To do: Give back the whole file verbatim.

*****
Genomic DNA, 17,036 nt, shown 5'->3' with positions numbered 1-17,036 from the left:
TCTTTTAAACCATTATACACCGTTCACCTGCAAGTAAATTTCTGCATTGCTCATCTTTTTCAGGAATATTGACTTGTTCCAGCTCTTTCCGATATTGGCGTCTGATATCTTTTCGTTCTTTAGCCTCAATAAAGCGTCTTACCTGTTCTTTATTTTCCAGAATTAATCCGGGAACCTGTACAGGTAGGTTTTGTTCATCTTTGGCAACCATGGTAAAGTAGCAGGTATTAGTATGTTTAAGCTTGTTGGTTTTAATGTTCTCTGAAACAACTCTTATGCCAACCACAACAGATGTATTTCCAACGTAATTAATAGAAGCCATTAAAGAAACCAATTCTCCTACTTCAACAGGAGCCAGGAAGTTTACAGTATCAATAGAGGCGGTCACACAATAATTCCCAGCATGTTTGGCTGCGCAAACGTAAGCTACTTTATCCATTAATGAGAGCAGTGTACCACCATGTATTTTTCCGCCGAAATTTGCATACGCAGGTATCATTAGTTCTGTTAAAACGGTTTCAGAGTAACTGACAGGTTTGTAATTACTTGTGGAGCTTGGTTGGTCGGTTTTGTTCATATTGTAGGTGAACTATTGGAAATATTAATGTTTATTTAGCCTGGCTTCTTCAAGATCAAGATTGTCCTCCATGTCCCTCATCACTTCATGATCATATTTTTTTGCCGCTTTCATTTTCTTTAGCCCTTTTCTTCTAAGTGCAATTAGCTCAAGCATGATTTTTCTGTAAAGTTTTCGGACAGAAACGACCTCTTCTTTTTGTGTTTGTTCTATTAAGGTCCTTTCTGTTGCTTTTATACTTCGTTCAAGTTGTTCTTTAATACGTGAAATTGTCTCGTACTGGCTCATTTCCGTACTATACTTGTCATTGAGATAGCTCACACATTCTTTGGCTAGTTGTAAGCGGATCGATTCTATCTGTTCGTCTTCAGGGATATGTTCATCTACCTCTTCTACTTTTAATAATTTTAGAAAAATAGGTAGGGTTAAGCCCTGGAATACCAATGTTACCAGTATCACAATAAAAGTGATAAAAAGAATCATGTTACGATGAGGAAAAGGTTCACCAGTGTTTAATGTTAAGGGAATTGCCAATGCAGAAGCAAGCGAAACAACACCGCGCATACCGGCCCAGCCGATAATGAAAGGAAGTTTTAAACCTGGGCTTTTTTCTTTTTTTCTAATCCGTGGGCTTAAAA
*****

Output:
Genomic DNA, 17,036 nt, shown 5'->3' with positions numbered 1-17,036 from the left:
TCTTTTAAACCATTATACACCGTTCACCTGCAAGTAAATTTCTGCATTGCTCATCTTTTTCAGGAATATTGACTTGTTCCAGCTCTTTCCGATATTGGCGTCTGATATCTTTTCGTTCTTTAGCCTCAATAAAGCGTCTTACCTGTTCTTTATTTTCCAGAATTAATCCGGGAACCTGTACAGGTAGGTTTTGTTCATCTTTGGCAACCATGGTAAAGTAGCAGGTATTAGTATGTTTAAGCTTGTTGGTTTTAATGTTCTCTGAAACAACTCTTATGCCAACCACAACAGATGTATTTCCAACGTAATTAATAGAAGCCATTAAAGAAACCAATTCTCCTACTTCAACAGGAGCCAGGAAGTTTACAGTATCAATAGAGGCGGTCACACAATAATTCCCAGCATGTTTGGCTGCGCAAACGTAAGCTACTTTATCCATTAATGAGAGCAGTGTACCACCATGTATTTTTCCGCCGAAATTTGCATACGCAGGTATCATTAGTTCTGTTAAAACGGTTTCAGAGTAACTGACAGGTTTGTAATTACTTGTGGAGCTTGGTTGGTCGGTTTTGTTCATATTGTAGGTGAACTATTGGAAATATTAATGTTTATTTAGCCTGGCTTCTTCAAGATCAAGATTGTCCTCCATGTCCCTCATCACTTCATGATCATATTTTTTTGCCGCTTTCATTTTCTTTAGCCCTTTTCTTCTAAGTGCAATTAGCTCAAGCATGATTTTTCTGTAAAGTTTTCGGACAGAAACGACCTCTTCTTTTTGTGTTTGTTCTATTAAGGTCCTTTCTGTTGCTTTTATACTTCGTTCAAGTTGTTCTTTAATACGTGAAATTGTCTCGTACTGGCTCATTTCCGTACTATACTTGTCATTGAGATAGCTCACACATTCTTTGGCTAGTTGTAAGCGGATCGATTCTATCTGTTCGTCTTCAGGGATATGTTCATCTACCTCTTCTACTTTTAATAATTTTAGAAAAATAGGTAGGGTTAAGCCCTGGAATACCAATGTTACCAGTATCACAATAAAAGTGATAAAAAGAATCATGTTACGATGAGGAAAAGGTTCACCAGTGTTTAATGTTAAGGGAATTGCCAATGCAGAAGCAAGCGAAACAACACCGCGCATACCGGCCCAGCCGATAATGAAAGGAAGTTTTAAACCTGGGCTTTTTTCTTTTTTTCTAATCCGTGGGCTTAAAA